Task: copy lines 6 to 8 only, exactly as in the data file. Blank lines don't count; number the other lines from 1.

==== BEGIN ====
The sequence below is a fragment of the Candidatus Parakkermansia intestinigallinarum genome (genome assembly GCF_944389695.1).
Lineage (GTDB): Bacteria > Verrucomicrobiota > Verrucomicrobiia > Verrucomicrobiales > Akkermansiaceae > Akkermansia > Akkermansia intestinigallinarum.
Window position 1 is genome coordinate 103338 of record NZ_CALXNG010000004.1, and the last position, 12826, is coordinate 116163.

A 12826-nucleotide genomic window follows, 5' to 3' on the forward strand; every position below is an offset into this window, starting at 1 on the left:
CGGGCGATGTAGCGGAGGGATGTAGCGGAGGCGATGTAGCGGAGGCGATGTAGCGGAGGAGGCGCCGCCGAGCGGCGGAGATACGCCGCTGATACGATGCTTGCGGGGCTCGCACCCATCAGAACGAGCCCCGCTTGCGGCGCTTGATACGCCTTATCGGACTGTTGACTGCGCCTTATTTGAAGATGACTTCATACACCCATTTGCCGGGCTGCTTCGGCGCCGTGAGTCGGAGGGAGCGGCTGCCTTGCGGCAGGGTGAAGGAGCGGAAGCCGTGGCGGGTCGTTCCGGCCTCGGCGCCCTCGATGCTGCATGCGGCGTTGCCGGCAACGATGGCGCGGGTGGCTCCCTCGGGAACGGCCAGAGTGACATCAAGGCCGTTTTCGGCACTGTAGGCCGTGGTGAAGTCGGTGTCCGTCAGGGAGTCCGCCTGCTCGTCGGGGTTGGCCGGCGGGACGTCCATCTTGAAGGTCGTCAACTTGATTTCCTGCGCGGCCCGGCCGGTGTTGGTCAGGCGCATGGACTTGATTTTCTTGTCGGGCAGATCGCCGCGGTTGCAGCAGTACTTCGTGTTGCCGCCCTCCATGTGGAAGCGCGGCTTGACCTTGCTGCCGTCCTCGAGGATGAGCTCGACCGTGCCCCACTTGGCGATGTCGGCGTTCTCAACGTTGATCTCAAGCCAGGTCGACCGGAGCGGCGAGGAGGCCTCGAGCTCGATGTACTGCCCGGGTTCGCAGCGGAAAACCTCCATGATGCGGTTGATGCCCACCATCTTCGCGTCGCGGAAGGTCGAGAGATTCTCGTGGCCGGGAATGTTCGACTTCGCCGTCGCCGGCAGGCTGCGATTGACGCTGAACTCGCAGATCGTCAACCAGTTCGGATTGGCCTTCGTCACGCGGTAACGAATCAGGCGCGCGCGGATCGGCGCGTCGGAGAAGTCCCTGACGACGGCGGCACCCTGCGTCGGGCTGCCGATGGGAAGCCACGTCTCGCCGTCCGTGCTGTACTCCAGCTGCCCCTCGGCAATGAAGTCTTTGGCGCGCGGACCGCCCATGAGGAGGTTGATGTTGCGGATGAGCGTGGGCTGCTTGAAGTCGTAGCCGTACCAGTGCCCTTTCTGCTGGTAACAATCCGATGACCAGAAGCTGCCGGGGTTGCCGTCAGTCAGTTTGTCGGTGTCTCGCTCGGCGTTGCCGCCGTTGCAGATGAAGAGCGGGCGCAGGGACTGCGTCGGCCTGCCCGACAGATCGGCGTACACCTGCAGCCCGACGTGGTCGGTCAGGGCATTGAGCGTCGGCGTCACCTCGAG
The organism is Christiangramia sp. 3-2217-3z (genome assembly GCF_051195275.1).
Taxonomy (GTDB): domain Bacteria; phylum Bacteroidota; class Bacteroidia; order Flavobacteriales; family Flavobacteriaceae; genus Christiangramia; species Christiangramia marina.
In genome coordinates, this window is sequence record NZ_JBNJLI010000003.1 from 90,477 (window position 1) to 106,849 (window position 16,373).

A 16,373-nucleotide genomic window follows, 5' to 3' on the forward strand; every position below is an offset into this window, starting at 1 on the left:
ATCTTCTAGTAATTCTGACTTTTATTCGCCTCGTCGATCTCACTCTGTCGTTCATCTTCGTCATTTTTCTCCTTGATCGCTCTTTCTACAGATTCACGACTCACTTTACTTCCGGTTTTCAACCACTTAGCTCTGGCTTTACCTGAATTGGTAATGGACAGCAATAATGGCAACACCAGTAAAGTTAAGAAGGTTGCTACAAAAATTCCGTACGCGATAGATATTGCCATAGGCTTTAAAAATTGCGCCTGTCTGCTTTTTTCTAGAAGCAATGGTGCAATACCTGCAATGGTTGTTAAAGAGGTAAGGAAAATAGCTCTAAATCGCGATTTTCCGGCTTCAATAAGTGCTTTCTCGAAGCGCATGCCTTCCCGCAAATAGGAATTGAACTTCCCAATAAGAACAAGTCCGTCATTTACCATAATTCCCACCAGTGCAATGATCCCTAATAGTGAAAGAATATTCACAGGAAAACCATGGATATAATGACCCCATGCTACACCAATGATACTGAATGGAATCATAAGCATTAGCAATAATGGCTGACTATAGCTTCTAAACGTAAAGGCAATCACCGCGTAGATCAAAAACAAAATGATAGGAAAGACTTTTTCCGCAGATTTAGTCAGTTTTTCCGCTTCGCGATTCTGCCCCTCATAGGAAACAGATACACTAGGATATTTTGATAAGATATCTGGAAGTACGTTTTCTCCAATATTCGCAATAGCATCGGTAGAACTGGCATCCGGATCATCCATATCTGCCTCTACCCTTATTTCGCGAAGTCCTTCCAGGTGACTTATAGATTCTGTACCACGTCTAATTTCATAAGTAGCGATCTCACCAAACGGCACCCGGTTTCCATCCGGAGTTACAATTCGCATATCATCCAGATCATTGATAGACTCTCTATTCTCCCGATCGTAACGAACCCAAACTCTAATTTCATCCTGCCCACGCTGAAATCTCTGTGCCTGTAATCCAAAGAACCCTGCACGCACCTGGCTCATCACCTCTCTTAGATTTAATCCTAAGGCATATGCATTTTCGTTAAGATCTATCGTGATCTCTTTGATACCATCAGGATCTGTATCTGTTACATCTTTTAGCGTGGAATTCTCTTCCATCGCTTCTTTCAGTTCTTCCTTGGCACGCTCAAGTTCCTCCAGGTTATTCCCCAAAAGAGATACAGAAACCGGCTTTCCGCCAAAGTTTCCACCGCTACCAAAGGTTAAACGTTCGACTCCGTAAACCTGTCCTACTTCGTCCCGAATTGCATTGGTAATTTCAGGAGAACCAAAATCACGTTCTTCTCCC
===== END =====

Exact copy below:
The organism is Christiangramia sp. 3-2217-3z (genome assembly GCF_051195275.1).
Taxonomy (GTDB): domain Bacteria; phylum Bacteroidota; class Bacteroidia; order Flavobacteriales; family Flavobacteriaceae; genus Christiangramia; species Christiangramia marina.
In genome coordinates, this window is sequence record NZ_JBNJLI010000003.1 from 90,477 (window position 1) to 106,849 (window position 16,373).